Ballyvaughan Cottage

Ballyvaughan is a coastal village near the northern border of County Clare Ireland. It is situated between the Burren hills and the southern edge of Galway Bay on the N67 and is 39km from Ennis. The village grew up around the harbour which was once a thriving port. The sheltered and picturesque bay makes it a popular port even nowadays, with a great variety of pleasure boats to be spotted.

A castle site and a number of celtic ring forts in it surrounds show that this bay has been an important strategic point in the region from historic times. Today Ballyvaughan is one of the most important towns in the Burren region and together with Corofin Doolin Kilfenora and Gort forms one of the traditional edges of the Burren. Ballyvaughan is a great spot to base oneself to tour North Clare. There are many types of accommodation available in Ballyvaughan from hotels to bed and breakfasts and self-catering. The pubs in the region provide a variety of entertainment with traditional music being popular. The village is home to fine restaurants and beautiful craft shops.

Driving, cycling or hiking around Ballyvaughan offers a treasure of landscapes and seascapes. Between Ballyvaughan and Lisdoonvarna is the aptly named Corkscrew Hill. This terraced climbing road was designed as a famine relief scheme and has beautiful vistas along its route. On the coast are the unspoilt beaches of Bishops quarter and Fanore, from which you can view Black Island, Gall Island and Green Island. The town boasts fantastic scenic views of the Burren Mountains, Newtown Castle and Aillwee Cave hill.



Ballyvaughan main street

The famous Burren Way Walk starts in Ballyvaughan. The Burren Way is a marked and signposted walking route developed between Ballyvaughan and Lahinch. The route brings the walker inland from Lahinch, passing near the magnificent Cliffs of Moher, to Doolin and on to Ballinalackan. It then continues through the heartland of the Burren, mostly along Green Roads, across the Caher valley to Rathborney and, by the back route, on to Ballyvaughan. It brings the visitor through both the shale uplands of the southern Burren and the limestone pavements of the northern part. It may be traveled in either direction.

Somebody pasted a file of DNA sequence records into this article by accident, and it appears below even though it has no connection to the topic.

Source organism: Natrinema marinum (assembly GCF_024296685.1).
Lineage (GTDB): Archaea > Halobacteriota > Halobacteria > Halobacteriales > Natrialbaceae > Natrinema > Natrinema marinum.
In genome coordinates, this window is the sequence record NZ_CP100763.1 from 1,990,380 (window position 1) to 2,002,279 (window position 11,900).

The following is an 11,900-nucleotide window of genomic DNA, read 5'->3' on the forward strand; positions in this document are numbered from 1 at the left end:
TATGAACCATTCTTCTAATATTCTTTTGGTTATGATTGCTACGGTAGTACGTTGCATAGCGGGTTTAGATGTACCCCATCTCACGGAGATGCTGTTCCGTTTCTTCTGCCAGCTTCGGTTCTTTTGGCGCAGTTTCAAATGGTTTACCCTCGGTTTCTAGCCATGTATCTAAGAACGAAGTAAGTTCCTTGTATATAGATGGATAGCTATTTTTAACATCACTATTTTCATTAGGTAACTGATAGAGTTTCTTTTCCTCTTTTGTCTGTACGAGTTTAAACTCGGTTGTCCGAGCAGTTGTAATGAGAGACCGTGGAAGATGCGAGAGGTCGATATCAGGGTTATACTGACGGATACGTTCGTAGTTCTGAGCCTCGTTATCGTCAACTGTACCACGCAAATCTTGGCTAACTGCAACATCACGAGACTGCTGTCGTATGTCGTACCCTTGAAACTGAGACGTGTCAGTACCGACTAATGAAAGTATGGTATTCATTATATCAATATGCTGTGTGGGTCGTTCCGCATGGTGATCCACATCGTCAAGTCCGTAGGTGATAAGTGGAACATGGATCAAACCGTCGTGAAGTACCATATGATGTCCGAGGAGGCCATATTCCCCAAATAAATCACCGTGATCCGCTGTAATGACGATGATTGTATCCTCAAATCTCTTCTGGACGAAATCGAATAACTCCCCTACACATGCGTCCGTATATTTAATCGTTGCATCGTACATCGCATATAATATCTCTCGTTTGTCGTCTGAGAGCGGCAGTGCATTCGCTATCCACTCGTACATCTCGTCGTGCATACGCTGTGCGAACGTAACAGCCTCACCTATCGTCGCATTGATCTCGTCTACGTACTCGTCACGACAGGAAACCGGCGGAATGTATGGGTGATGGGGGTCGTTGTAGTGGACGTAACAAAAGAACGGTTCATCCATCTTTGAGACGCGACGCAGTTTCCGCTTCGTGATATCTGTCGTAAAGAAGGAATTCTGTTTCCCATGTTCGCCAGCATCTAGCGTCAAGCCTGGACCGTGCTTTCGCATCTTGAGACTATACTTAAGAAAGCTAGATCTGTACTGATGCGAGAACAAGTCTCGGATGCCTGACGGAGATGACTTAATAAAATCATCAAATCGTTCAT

A large range of literature, maps and suggested walks in the Burren is available from the tourist information office located behind the Spar supermarket on the main street. Bike hire is also available in the village.

The valley in which Ballyvaughan is situated contains many celtic ring forts.Cahermore ring fort (the big fort) has stone walls that are up to nine feet high and it's lintelled doorway is still intact. Ballyallaban ring fort is an earthen fort which is unusual in the area as stone is so readily available.

Ballyvaughan is the arts and crafts centre of the county, the village has a gallery, craft shops, craft fair and an art college which is open to the public. The Burren College of Art is an internationally recognised not for profit charitable trust committed to the initial education of artists, and to their continuing professional development. The castle is restored and opened to the public. This towerhouse castle is unusual as it has a pyramidal base, there are 4 floors that can be visited, an art gallery and a cafe.

Just a few miles inland from Ballyvaughan is Ailwee Caves. The cave system consists of over a kilometre of passages leading into the heart of the mountain, its features include a frozen waterfall, stalactites and stalagmites. The centre has a tearooms, farm-shop, birds of prey demonstration, falconry and walks.